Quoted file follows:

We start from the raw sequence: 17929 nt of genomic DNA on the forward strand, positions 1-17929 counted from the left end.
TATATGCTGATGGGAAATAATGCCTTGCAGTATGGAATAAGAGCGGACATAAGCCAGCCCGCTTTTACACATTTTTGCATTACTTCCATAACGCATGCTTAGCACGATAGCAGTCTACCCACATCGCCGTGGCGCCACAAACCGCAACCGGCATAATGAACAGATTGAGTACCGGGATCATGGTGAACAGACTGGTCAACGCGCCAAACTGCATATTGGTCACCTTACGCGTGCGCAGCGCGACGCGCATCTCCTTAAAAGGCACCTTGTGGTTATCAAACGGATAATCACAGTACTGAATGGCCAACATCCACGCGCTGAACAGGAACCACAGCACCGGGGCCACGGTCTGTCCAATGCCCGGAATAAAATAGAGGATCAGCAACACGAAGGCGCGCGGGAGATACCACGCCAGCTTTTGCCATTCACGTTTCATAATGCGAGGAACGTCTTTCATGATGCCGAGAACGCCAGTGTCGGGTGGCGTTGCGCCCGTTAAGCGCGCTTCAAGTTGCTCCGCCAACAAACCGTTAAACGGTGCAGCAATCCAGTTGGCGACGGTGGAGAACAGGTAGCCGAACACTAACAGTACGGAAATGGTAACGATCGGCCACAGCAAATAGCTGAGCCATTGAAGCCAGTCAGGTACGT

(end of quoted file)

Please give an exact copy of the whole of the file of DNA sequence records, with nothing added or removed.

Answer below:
We start from the raw sequence: 17929 nt of genomic DNA on the forward strand, positions 1-17929 counted from the left end.
TATATGCTGATGGGAAATAATGCCTTGCAGTATGGAATAAGAGCGGACATAAGCCAGCCCGCTTTTACACATTTTTGCATTACTTCCATAACGCATGCTTAGCACGATAGCAGTCTACCCACATCGCCGTGGCGCCACAAACCGCAACCGGCATAATGAACAGATTGAGTACCGGGATCATGGTGAACAGACTGGTCAACGCGCCAAACTGCATATTGGTCACCTTACGCGTGCGCAGCGCGACGCGCATCTCCTTAAAAGGCACCTTGTGGTTATCAAACGGATAATCACAGTACTGAATGGCCAACATCCACGCGCTGAACAGGAACCACAGCACCGGGGCCACGGTCTGTCCAATGCCCGGAATAAAATAGAGGATCAGCAACACGAAGGCGCGCGGGAGATACCACGCCAGCTTTTGCCATTCACGTTTCATAATGCGAGGAACGTCTTTCATGATGCCGAGAACGCCAGTGTCGGGTGGCGTTGCGCCCGTTAAGCGCGCTTCAAGTTGCTCCGCCAACAAACCGTTAAACGGTGCAGCAATCCAGTTGGCGACGGTGGAGAACAGGTAGCCGAACACTAACAGTACGGAAATGGTAACGATCGGCCACAGCAAATAGCTGAGCCATTGAAGCCAGTCAGGTACGT